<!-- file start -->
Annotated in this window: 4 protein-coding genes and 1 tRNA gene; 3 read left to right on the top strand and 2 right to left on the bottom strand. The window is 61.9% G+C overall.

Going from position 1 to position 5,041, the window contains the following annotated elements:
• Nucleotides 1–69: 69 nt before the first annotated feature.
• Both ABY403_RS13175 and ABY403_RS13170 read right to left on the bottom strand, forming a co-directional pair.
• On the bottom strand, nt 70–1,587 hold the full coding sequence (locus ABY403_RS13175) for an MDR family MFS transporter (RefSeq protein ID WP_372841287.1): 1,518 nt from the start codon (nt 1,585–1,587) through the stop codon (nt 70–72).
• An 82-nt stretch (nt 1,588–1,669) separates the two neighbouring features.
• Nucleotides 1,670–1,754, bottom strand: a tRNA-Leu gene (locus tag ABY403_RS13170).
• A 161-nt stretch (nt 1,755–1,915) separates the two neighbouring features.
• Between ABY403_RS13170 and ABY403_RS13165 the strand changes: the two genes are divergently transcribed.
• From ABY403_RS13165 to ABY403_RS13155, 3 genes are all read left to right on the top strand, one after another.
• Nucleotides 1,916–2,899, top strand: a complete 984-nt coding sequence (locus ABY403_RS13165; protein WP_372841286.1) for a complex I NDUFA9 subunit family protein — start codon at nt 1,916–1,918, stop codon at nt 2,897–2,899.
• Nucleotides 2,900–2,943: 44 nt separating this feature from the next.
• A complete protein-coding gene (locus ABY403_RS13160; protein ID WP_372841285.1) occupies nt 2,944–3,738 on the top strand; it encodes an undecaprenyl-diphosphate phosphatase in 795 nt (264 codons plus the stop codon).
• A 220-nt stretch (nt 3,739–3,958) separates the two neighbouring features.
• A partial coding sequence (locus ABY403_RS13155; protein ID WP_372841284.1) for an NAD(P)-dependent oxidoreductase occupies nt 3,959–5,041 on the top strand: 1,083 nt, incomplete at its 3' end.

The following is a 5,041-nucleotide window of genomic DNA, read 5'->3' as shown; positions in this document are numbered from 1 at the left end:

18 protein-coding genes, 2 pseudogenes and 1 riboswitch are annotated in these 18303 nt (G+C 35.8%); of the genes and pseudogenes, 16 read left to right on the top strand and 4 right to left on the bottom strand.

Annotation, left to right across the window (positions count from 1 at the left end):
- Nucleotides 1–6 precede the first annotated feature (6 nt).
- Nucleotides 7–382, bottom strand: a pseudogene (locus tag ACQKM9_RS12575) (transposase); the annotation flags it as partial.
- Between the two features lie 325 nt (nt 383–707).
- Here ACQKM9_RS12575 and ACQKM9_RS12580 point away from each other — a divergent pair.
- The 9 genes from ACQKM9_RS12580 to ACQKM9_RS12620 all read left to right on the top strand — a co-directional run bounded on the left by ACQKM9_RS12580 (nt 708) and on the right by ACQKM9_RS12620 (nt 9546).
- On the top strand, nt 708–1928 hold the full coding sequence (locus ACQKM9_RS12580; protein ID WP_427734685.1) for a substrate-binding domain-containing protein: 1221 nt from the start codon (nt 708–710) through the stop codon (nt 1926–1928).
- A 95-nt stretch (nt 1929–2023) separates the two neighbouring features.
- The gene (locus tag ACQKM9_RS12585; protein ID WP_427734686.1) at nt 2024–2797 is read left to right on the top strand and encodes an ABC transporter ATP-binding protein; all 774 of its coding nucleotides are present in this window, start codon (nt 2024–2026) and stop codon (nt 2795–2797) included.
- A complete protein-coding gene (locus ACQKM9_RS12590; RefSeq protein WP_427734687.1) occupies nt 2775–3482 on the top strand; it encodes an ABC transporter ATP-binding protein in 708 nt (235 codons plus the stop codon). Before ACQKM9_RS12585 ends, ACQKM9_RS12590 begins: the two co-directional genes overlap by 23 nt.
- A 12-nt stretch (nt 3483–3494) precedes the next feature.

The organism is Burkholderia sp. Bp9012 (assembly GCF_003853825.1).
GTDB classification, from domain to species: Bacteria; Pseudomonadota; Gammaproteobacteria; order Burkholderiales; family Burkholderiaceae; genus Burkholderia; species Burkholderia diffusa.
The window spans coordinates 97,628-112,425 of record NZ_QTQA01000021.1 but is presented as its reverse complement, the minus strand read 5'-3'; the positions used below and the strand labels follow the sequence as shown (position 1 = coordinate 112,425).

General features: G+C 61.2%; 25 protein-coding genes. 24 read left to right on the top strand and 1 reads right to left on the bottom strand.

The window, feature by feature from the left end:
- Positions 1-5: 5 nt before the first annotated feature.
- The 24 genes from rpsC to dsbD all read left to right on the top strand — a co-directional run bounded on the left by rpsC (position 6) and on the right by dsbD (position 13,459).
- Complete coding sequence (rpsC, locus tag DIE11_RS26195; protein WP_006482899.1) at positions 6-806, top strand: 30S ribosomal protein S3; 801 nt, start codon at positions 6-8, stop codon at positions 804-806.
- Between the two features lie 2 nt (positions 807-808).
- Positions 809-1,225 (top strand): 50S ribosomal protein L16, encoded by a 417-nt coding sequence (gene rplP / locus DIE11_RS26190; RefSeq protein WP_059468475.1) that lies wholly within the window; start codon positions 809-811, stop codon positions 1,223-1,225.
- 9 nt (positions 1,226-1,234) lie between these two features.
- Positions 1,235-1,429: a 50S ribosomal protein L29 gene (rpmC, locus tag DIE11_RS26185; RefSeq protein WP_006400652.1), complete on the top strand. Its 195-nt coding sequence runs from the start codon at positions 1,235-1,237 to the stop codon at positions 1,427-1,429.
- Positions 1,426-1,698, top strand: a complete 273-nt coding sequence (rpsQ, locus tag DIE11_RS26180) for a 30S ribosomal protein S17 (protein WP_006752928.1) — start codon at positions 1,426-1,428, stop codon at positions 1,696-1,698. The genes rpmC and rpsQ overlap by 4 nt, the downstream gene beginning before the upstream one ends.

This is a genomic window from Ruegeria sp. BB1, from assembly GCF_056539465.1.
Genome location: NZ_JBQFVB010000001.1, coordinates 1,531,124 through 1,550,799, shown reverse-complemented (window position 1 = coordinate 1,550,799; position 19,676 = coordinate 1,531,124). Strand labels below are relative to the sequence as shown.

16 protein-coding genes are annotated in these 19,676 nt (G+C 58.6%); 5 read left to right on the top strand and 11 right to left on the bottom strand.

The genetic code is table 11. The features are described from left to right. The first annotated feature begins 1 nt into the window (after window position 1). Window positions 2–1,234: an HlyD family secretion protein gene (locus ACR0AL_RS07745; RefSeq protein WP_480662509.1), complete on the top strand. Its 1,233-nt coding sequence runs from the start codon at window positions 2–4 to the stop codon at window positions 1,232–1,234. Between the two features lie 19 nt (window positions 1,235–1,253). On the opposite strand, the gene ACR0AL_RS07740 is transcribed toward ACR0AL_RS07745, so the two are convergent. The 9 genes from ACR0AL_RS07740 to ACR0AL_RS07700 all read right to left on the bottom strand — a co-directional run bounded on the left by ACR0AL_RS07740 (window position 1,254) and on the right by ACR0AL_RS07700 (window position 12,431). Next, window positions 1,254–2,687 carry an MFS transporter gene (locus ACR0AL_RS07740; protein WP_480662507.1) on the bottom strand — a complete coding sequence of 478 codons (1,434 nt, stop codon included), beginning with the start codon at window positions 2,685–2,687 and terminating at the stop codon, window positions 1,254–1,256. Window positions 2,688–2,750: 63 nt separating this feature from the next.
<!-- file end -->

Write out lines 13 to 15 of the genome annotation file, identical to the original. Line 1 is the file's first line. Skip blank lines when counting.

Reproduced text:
• A complete protein-coding gene (locus ABY403_RS13160; protein ID WP_372841285.1) occupies nt 2,944–3,738 on the top strand; it encodes an undecaprenyl-diphosphate phosphatase in 795 nt (264 codons plus the stop codon).
• A 220-nt stretch (nt 3,739–3,958) separates the two neighbouring features.
• A partial coding sequence (locus ABY403_RS13155; protein ID WP_372841284.1) for an NAD(P)-dependent oxidoreductase occupies nt 3,959–5,041 on the top strand: 1,083 nt, incomplete at its 3' end.